06 outubro 2015

O poder de previsões precisas

IS there a solution to this country’s polarized politics?

Consider the debate over the nuclear deal with Iran, which was one of the nastiest foreign policy fights in recent memory. There was apocalyptic rhetoric, multimillion-dollar lobbying on both sides and a near-party-line Senate vote. But in another respect, the dispute was hardly unique: Like all policy debates, it was, at its core, a contest between competing predictions.

Opponents of the deal predicted that the agreement would not prevent Iran from getting the bomb, would put Israel at greater risk and would further destabilize the region. The deal’s supporters forecast that it would stop (or at least delay) Iran from fielding a nuclear weapon, would increase security for the United States and Israel and would underscore American leadership.

The problem with such predictions is that it is difficult to square them with objective reality. Why? Because few of them are specific enough to be testable. Key terms are left vague and undefined. (What exactly does “underscore leadership” mean?) Hedge words like “might” or “could” are deployed freely. And forecasts frequently fail to include precise dates or time frames. Even the most emphatic declarations — like former Vice President Dick Cheney’s prediction that the deal “will lead to a nuclear-armed Iran” — can be too open-ended to disconfirm.

There is a familiar psychological mechanism at work here. One of us, Professor Tetlock, has been running lab studies since the early 1980s that show that if people expect that others will evaluate the accuracy of their judgments — that is, if people feel they will be held accountable for their views — then they tend to avoid cognitive pitfalls such as overconfidence and the failure to update beliefs in response to new evidence. Professor Tetlock and the psychologist Jennifer Lerner have demonstrated that accountability has this effect because it encourages people to pre-emptively think of ways in which they might be wrong — before others do it for them.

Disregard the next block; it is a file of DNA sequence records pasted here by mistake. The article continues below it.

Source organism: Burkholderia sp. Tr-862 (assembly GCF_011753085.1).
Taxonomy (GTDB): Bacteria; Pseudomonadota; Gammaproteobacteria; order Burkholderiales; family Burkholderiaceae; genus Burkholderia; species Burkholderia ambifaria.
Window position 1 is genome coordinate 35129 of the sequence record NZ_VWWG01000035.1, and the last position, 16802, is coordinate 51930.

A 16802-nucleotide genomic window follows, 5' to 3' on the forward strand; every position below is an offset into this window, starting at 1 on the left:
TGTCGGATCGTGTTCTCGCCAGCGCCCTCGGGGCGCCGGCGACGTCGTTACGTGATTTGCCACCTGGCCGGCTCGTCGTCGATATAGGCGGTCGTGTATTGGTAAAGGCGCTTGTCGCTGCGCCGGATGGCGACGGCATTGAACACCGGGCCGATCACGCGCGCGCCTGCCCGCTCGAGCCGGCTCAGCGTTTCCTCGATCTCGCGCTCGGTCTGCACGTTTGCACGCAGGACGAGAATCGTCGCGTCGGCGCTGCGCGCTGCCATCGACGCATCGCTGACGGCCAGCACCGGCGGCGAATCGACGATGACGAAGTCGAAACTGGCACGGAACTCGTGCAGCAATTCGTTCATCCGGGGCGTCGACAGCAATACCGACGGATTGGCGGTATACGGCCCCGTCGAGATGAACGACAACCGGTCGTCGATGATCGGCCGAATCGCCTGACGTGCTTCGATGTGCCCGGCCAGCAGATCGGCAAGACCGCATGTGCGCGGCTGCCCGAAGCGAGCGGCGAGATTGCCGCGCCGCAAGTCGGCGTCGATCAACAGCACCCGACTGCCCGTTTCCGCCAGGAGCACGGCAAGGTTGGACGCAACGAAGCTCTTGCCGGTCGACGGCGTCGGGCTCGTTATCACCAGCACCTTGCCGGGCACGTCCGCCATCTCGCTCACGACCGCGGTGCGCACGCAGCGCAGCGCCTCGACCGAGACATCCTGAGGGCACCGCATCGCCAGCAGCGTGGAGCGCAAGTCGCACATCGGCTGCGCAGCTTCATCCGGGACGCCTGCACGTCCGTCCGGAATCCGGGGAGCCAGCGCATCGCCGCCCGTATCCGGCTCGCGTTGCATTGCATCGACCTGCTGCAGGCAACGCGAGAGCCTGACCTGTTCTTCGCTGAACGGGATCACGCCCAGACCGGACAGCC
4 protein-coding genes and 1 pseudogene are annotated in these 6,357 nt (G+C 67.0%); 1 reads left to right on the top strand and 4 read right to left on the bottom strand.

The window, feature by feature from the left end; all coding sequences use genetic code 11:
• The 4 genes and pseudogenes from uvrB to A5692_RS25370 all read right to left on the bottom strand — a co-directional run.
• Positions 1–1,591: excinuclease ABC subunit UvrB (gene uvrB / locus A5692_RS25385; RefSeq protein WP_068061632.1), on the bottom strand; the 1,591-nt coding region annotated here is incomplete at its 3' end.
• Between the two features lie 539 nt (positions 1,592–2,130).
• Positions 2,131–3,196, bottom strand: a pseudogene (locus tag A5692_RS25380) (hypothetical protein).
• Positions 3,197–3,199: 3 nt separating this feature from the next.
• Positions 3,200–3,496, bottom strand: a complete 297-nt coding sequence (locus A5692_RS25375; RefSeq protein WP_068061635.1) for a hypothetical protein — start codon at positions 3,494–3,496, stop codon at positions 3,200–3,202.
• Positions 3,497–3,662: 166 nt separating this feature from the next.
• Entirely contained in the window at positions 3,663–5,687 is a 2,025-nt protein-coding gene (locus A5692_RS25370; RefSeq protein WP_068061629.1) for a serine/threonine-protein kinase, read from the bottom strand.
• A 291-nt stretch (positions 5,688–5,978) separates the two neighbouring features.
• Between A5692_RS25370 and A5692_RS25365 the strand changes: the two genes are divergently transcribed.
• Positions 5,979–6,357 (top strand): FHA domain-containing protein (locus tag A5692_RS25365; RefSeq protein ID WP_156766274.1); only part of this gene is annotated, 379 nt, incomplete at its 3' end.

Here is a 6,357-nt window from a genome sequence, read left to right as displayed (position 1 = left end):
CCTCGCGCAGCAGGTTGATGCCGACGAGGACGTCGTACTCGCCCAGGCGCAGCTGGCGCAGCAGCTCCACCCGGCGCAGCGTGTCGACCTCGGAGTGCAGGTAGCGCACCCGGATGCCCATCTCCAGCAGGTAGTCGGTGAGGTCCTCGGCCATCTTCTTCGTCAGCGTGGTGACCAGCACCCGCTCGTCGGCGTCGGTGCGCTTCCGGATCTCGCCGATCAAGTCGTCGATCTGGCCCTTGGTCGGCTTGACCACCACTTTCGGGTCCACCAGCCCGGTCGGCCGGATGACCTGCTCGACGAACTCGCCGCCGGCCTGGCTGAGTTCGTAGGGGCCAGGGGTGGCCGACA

But when people make non-falsifiable predictions, they feel less accountable. After all, if a prediction can never be disproved, then it poses no reputational risk. That lack of accountability, in turn, encourages overconfidence and even more extreme predictions.

Non-falsifiable predictions thus undermine the quality of our discourse. They also impede our ability to improve policy, for if we can never judge whether a prediction is good or bad, we can never discern which ways of thinking about a problem are best.

The solution is straightforward: Replace vague forecasts with testable predictions. Will the International Atomic Energy Agency report in December that Iran has adequately resolved concerns about the potential military dimensions of its nuclear program? Will Iran export or dilute its quantities of low-enriched uranium in excess of 300 kilograms by the deal’s “implementation day” early next year? Within the next six months, will any disputes over I.A.E.A. access to Iranian sites be referred to the Joint Commission for resolution?

Continua aqui- Texto de Philip E. Tetlock

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